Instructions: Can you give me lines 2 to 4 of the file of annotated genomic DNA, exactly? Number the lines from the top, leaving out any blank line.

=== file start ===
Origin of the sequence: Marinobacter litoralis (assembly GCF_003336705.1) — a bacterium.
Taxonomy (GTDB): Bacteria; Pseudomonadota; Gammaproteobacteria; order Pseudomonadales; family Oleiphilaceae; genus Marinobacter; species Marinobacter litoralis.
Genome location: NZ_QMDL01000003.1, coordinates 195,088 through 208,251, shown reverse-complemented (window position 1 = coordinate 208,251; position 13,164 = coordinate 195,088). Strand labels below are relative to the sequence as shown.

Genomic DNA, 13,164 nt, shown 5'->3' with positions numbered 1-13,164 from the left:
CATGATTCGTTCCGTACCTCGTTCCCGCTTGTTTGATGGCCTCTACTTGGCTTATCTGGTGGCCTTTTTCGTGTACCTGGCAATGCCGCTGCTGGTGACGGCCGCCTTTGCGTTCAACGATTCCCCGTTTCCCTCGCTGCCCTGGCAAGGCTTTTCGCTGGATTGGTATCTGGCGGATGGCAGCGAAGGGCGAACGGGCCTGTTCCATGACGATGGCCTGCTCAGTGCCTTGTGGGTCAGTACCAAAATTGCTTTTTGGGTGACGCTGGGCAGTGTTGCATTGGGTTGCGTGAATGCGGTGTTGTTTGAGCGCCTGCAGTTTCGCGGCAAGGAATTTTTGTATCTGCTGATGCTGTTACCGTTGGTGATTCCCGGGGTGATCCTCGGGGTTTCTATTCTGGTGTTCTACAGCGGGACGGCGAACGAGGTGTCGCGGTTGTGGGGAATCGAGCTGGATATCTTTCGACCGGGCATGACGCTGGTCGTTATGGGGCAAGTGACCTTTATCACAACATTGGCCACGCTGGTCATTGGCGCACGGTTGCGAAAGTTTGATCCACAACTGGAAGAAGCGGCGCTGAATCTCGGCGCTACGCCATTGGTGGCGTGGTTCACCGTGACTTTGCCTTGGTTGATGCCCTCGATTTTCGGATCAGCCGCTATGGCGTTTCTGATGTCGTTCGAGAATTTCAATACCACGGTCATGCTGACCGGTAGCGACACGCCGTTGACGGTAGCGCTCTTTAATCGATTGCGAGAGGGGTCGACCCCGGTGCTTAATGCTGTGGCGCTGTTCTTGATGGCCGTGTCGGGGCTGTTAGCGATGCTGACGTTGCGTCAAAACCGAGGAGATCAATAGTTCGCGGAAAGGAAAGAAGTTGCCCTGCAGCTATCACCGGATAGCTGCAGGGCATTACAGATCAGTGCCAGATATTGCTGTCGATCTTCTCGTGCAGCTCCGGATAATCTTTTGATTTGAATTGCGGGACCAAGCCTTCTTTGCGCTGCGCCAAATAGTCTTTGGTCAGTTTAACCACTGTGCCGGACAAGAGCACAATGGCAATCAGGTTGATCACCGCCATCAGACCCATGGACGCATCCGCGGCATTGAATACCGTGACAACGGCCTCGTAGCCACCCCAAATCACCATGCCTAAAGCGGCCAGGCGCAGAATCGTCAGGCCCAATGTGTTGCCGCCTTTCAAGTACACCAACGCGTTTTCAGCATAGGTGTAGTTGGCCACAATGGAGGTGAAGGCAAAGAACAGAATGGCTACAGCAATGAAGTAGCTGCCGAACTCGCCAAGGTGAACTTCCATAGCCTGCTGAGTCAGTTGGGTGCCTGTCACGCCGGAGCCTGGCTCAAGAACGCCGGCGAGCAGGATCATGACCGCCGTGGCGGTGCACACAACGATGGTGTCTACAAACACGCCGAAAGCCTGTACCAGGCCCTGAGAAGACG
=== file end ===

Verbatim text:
Taxonomy (GTDB): Bacteria; Pseudomonadota; Gammaproteobacteria; order Pseudomonadales; family Oleiphilaceae; genus Marinobacter; species Marinobacter litoralis.
Genome location: NZ_QMDL01000003.1, coordinates 195,088 through 208,251, shown reverse-complemented (window position 1 = coordinate 208,251; position 13,164 = coordinate 195,088). Strand labels below are relative to the sequence as shown.

Genomic DNA, 13,164 nt, shown 5'->3' with positions numbered 1-13,164 from the left: